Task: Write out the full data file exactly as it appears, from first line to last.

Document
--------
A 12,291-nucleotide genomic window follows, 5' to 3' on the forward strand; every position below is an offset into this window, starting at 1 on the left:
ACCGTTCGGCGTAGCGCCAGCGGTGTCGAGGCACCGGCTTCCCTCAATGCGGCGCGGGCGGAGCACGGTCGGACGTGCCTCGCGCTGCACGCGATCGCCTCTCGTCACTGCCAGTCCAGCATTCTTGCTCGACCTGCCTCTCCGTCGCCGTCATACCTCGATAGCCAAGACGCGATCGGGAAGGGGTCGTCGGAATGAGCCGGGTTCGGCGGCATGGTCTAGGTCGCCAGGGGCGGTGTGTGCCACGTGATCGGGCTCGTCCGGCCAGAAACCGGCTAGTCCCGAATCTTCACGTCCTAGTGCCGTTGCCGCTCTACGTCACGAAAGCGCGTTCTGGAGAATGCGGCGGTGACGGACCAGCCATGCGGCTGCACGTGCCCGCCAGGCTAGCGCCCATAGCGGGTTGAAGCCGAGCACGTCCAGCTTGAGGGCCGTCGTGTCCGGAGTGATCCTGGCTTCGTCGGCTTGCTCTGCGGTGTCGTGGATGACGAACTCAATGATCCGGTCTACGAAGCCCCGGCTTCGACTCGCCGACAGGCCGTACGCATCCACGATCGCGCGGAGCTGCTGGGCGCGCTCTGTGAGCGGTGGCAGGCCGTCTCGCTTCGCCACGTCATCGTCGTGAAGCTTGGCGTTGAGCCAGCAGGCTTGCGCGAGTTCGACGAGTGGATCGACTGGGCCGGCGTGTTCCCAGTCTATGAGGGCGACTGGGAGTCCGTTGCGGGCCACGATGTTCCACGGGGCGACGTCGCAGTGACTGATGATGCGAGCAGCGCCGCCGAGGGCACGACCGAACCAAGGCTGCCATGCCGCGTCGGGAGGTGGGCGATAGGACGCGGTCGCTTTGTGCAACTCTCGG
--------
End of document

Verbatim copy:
A 12,291-nucleotide genomic window follows, 5' to 3' on the forward strand; every position below is an offset into this window, starting at 1 on the left:
ACCGTTCGGCGTAGCGCCAGCGGTGTCGAGGCACCGGCTTCCCTCAATGCGGCGCGGGCGGAGCACGGTCGGACGTGCCTCGCGCTGCACGCGATCGCCTCTCGTCACTGCCAGTCCAGCATTCTTGCTCGACCTGCCTCTCCGTCGCCGTCATACCTCGATAGCCAAGACGCGATCGGGAAGGGGTCGTCGGAATGAGCCGGGTTCGGCGGCATGGTCTAGGTCGCCAGGGGCGGTGTGTGCCACGTGATCGGGCTCGTCCGGCCAGAAACCGGCTAGTCCCGAATCTTCACGTCCTAGTGCCGTTGCCGCTCTACGTCACGAAAGCGCGTTCTGGAGAATGCGGCGGTGACGGACCAGCCATGCGGCTGCACGTGCCCGCCAGGCTAGCGCCCATAGCGGGTTGAAGCCGAGCACGTCCAGCTTGAGGGCCGTCGTGTCCGGAGTGATCCTGGCTTCGTCGGCTTGCTCTGCGGTGTCGTGGATGACGAACTCAATGATCCGGTCTACGAAGCCCCGGCTTCGACTCGCCGACAGGCCGTACGCATCCACGATCGCGCGGAGCTGCTGGGCGCGCTCTGTGAGCGGTGGCAGGCCGTCTCGCTTCGCCACGTCATCGTCGTGAAGCTTGGCGTTGAGCCAGCAGGCTTGCGCGAGTTCGACGAGTGGATCGACTGGGCCGGCGTGTTCCCAGTCTATGAGGGCGACTGGGAGTCCGTTGCGGGCCACGATGTTCCACGGGGCGACGTCGCAGTGACTGATGATGCGAGCAGCGCCGCCGAGGGCACGACCGAACCAAGGCTGCCATGCCGCGTCGGGAGGTGGGCGATAGGACGCGGTCGCTTTGTGCAACTCTCGG